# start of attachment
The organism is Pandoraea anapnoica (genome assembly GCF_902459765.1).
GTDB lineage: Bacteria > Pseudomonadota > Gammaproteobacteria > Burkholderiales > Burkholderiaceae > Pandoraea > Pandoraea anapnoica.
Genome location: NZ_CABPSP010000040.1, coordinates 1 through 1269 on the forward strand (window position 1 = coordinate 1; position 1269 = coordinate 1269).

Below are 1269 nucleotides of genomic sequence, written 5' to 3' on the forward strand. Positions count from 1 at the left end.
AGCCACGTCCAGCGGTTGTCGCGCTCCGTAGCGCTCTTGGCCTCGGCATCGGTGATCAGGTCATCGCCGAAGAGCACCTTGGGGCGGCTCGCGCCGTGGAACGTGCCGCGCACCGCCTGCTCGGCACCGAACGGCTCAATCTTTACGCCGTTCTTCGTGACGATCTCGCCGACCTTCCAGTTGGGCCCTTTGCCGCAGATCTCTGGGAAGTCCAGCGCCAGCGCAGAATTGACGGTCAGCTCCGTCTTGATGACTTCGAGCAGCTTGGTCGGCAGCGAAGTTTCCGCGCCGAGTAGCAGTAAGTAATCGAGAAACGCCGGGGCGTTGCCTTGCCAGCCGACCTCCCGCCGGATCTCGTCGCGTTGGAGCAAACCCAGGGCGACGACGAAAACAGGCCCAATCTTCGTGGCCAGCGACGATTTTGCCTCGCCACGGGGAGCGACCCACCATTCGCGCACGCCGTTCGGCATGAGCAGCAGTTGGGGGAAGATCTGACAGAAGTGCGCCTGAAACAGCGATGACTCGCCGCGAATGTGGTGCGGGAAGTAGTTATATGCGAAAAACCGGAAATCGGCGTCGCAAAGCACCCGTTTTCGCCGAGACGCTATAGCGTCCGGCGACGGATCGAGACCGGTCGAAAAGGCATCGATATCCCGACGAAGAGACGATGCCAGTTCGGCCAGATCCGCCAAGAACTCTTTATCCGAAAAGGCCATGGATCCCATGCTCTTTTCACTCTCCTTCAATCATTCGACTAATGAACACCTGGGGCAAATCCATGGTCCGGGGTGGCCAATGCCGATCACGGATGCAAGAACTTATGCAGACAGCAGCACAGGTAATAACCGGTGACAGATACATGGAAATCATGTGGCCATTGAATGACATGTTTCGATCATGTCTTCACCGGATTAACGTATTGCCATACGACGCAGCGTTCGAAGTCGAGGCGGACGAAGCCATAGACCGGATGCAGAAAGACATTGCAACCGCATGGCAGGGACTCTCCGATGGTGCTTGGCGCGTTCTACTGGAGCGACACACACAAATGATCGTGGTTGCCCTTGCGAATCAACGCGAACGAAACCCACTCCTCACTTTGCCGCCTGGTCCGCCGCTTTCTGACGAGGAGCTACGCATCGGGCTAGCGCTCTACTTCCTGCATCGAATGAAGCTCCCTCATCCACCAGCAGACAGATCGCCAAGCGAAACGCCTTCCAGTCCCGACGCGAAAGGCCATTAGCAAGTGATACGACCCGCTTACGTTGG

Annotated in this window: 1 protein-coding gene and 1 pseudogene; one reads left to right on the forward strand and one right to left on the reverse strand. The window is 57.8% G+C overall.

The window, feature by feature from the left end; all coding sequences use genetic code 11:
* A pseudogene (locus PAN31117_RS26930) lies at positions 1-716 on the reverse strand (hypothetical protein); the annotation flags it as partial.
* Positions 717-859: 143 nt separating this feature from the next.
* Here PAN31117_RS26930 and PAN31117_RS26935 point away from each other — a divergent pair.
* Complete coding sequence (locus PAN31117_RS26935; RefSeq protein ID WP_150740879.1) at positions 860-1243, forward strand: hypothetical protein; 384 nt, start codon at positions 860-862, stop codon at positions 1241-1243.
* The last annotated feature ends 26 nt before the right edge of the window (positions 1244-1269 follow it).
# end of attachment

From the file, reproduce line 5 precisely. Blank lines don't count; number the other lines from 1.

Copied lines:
AGCCACGTCCAGCGGTTGTCGCGCTCCGTAGCGCTCTTGGCCTCGGCATCGGTGATCAGGTCATCGCCGAAGAGCACCTTGGGGCGGCTCGCGCCGTGGAACGTGCCGCGCACCGCCTGCTCGGCACCGAACGGCTCAATCTTTACGCCGTTCTTCGTGACGATCTCGCCGACCTTCCAGTTGGGCCCTTTGCCGCAGATCTCTGGGAAGTCCAGCGCCAGCGCAGAATTGACGGTCAGCTCCGTCTTGATGACTTCGAGCAGCTTGGTCGGCAGCGAAGTTTCCGCGCCGAGTAGCAGTAAGTAATCGAGAAACGCCGGGGCGTTGCCTTGCCAGCCGACCTCCCGCCGGATCTCGTCGCGTTGGAGCAAACCCAGGGCGACGACGAAAACAGGCCCAATCTTCGTGGCCAGCGACGATTTTGCCTCGCCACGGGGAGCGACCCACCATTCGCGCACGCCGTTCGGCATGAGCAGCAGTTGGGGGAAGATCTGACAGAAGTGCGCCTGAAACAGCGATGACTCGCCGCGAATGTGGTGCGGGAAGTAGTTATATGCGAAAAACCGGAAATCGGCGTCGCAAAGCACCCGTTTTCGCCGAGACGCTATAGCGTCCGGCGACGGATCGAGACCGGTCGAAAAGGCATCGATATCCCGACGAAGAGACGATGCCAGTTCGGCCAGATCCGCCAAGAACTCTTTATCCGAAAAGGCCATGGATCCCATGCTCTTTTCACTCTCCTTCAATCATTCGACTAATGAACACCTGGGGCAAATCCATGGTCCGGGGTGGCCAATGCCGATCACGGATGCAAGAACTTATGCAGACAGCAGCACAGGTAATAACCGGTGACAGATACATGGAAATCATGTGGCCATTGAATGACATGTTTCGATCATGTCTTCACCGGATTAACGTATTGCCATACGACGCAGCGTTCGAAGTCGAGGCGGACGAAGCCATAGACCGGATGCAGAAAGACATTGCAACCGCATGGCAGGGACTCTCCGATGGTGCTTGGCGCGTTCTACTGGAGCGACACACACAAATGATCGTGGTTGCCCTTGCGAATCAACGCGAACGAAACCCACTCCTCACTTTGCCGCCTGGTCCGCCGCTTTCTGACGAGGAGCTACGCATCGGGCTAGCGCTCTACTTCCTGCATCGAATGAAGCTCCCTCATCCACCAGCAGACAGATCGCCAAGCGAAACGCCTTCCAGTCCCGACGCGAAAGGCCATTAGCAAGTGATACGACCCGCTTACGTTGG